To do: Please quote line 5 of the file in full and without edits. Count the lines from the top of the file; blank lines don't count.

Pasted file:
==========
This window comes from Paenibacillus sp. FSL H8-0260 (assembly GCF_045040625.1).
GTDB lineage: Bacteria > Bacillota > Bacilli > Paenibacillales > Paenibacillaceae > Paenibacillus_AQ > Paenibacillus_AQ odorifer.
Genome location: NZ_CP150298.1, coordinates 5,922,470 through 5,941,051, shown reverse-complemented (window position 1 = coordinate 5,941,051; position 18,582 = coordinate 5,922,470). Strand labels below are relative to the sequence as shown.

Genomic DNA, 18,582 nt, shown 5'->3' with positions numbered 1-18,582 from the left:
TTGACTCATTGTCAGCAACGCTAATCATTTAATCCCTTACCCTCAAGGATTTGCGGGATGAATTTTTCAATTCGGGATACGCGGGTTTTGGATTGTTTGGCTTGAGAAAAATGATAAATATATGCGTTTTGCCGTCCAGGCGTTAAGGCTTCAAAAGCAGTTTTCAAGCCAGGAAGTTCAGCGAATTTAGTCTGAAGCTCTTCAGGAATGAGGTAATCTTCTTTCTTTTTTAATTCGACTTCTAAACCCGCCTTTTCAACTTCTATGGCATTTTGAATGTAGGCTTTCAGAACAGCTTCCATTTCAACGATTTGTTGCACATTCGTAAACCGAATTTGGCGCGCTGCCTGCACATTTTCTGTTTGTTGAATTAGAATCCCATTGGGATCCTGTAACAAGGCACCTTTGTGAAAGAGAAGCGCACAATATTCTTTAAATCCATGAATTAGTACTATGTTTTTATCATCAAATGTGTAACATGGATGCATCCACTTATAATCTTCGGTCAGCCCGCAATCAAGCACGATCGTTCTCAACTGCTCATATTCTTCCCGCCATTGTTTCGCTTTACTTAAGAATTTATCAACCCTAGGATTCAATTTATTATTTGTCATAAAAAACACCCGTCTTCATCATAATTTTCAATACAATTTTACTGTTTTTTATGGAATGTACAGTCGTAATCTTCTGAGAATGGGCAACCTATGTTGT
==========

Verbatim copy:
TTGACTCATTGTCAGCAACGCTAATCATTTAATCCCTTACCCTCAAGGATTTGCGGGATGAATTTTTCAATTCGGGATACGCGGGTTTTGGATTGTTTGGCTTGAGAAAAATGATAAATATATGCGTTTTGCCGTCCAGGCGTTAAGGCTTCAAAAGCAGTTTTCAAGCCAGGAAGTTCAGCGAATTTAGTCTGAAGCTCTTCAGGAATGAGGTAATCTTCTTTCTTTTTTAATTCGACTTCTAAACCCGCCTTTTCAACTTCTATGGCATTTTGAATGTAGGCTTTCAGAACAGCTTCCATTTCAACGATTTGTTGCACATTCGTAAACCGAATTTGGCGCGCTGCCTGCACATTTTCTGTTTGTTGAATTAGAATCCCATTGGGATCCTGTAACAAGGCACCTTTGTGAAAGAGAAGCGCACAATATTCTTTAAATCCATGAATTAGTACTATGTTTTTATCATCAAATGTGTAACATGGATGCATCCACTTATAATCTTCGGTCAGCCCGCAATCAAGCACGATCGTTCTCAACTGCTCATATTCTTCCCGCCATTGTTTCGCTTTACTTAAGAATTTATCAACCCTAGGATTCAATTTATTATTTGTCATAAAAAACACCCGTCTTCATCATAATTTTCAATACAATTTTACTGTTTTTTATGGAATGTACAGTCGTAATCTTCTGAGAATGGGCAACCTATGTTGT